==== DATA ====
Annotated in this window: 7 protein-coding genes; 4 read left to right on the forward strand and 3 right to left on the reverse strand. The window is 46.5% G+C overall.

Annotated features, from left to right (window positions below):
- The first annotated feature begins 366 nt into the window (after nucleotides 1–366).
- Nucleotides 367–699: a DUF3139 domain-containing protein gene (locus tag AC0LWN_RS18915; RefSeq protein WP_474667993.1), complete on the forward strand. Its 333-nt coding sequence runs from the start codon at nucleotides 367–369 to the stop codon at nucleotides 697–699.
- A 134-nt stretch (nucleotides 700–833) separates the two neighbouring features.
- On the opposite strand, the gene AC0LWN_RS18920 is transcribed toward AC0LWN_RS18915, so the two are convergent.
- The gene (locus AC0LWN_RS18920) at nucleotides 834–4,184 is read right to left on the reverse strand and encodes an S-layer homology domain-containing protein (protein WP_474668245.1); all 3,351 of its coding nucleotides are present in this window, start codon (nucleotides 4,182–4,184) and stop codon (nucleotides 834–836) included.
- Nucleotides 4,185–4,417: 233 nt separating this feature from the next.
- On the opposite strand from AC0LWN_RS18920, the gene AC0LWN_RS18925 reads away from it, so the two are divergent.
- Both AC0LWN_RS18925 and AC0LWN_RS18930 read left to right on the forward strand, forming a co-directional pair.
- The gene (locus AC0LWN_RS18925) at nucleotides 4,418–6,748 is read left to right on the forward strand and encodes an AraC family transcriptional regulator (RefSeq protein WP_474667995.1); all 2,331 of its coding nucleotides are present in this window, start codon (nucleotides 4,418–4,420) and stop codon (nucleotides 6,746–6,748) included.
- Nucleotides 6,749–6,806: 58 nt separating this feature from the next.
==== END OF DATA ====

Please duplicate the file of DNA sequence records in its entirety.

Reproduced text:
Annotated in this window: 7 protein-coding genes; 4 read left to right on the forward strand and 3 right to left on the reverse strand. The window is 46.5% G+C overall.

Annotated features, from left to right (window positions below):
- The first annotated feature begins 366 nt into the window (after nucleotides 1–366).
- Nucleotides 367–699: a DUF3139 domain-containing protein gene (locus tag AC0LWN_RS18915; RefSeq protein WP_474667993.1), complete on the forward strand. Its 333-nt coding sequence runs from the start codon at nucleotides 367–369 to the stop codon at nucleotides 697–699.
- A 134-nt stretch (nucleotides 700–833) separates the two neighbouring features.
- On the opposite strand, the gene AC0LWN_RS18920 is transcribed toward AC0LWN_RS18915, so the two are convergent.
- The gene (locus AC0LWN_RS18920) at nucleotides 834–4,184 is read right to left on the reverse strand and encodes an S-layer homology domain-containing protein (protein WP_474668245.1); all 3,351 of its coding nucleotides are present in this window, start codon (nucleotides 4,182–4,184) and stop codon (nucleotides 834–836) included.
- Nucleotides 4,185–4,417: 233 nt separating this feature from the next.
- On the opposite strand from AC0LWN_RS18920, the gene AC0LWN_RS18925 reads away from it, so the two are divergent.
- Both AC0LWN_RS18925 and AC0LWN_RS18930 read left to right on the forward strand, forming a co-directional pair.
- The gene (locus AC0LWN_RS18925) at nucleotides 4,418–6,748 is read left to right on the forward strand and encodes an AraC family transcriptional regulator (RefSeq protein WP_474667995.1); all 2,331 of its coding nucleotides are present in this window, start codon (nucleotides 4,418–4,420) and stop codon (nucleotides 6,746–6,748) included.
- Nucleotides 6,749–6,806: 58 nt separating this feature from the next.